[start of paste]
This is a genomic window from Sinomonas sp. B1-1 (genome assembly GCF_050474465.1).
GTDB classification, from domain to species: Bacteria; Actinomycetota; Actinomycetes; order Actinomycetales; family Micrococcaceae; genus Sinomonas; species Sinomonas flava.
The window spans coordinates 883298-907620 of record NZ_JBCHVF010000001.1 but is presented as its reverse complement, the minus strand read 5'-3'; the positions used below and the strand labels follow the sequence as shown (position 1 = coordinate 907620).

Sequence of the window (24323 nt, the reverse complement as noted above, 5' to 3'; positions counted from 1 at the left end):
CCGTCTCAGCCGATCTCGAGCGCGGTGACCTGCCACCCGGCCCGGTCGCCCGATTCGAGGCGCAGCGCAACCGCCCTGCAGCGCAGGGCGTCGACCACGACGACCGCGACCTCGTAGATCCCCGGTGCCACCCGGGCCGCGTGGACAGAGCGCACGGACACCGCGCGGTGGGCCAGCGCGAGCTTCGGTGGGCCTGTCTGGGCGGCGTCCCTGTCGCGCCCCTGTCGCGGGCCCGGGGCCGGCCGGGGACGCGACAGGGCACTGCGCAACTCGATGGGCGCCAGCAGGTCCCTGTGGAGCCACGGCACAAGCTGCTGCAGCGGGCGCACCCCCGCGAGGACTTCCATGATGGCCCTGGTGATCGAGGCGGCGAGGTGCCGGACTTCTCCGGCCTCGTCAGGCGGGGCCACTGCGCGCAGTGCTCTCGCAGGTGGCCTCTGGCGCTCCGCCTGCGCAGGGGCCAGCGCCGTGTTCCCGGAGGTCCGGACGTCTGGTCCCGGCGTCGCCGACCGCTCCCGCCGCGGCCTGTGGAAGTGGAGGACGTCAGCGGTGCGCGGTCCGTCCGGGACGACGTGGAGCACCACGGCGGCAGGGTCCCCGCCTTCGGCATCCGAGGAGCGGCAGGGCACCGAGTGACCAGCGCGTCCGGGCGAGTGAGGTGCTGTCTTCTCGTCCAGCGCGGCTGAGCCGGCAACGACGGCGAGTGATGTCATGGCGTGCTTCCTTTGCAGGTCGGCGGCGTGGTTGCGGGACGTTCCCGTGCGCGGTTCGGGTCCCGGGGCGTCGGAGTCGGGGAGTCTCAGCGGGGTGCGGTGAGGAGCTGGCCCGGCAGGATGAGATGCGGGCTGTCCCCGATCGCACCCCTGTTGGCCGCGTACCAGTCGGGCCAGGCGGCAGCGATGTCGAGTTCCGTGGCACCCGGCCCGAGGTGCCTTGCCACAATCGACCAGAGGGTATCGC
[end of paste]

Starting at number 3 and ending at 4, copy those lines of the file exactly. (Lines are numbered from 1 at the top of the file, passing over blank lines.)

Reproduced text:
The window spans coordinates 883298-907620 of record NZ_JBCHVF010000001.1 but is presented as its reverse complement, the minus strand read 5'-3'; the positions used below and the strand labels follow the sequence as shown (position 1 = coordinate 907620).

Sequence of the window (24323 nt, the reverse complement as noted above, 5' to 3'; positions counted from 1 at the left end):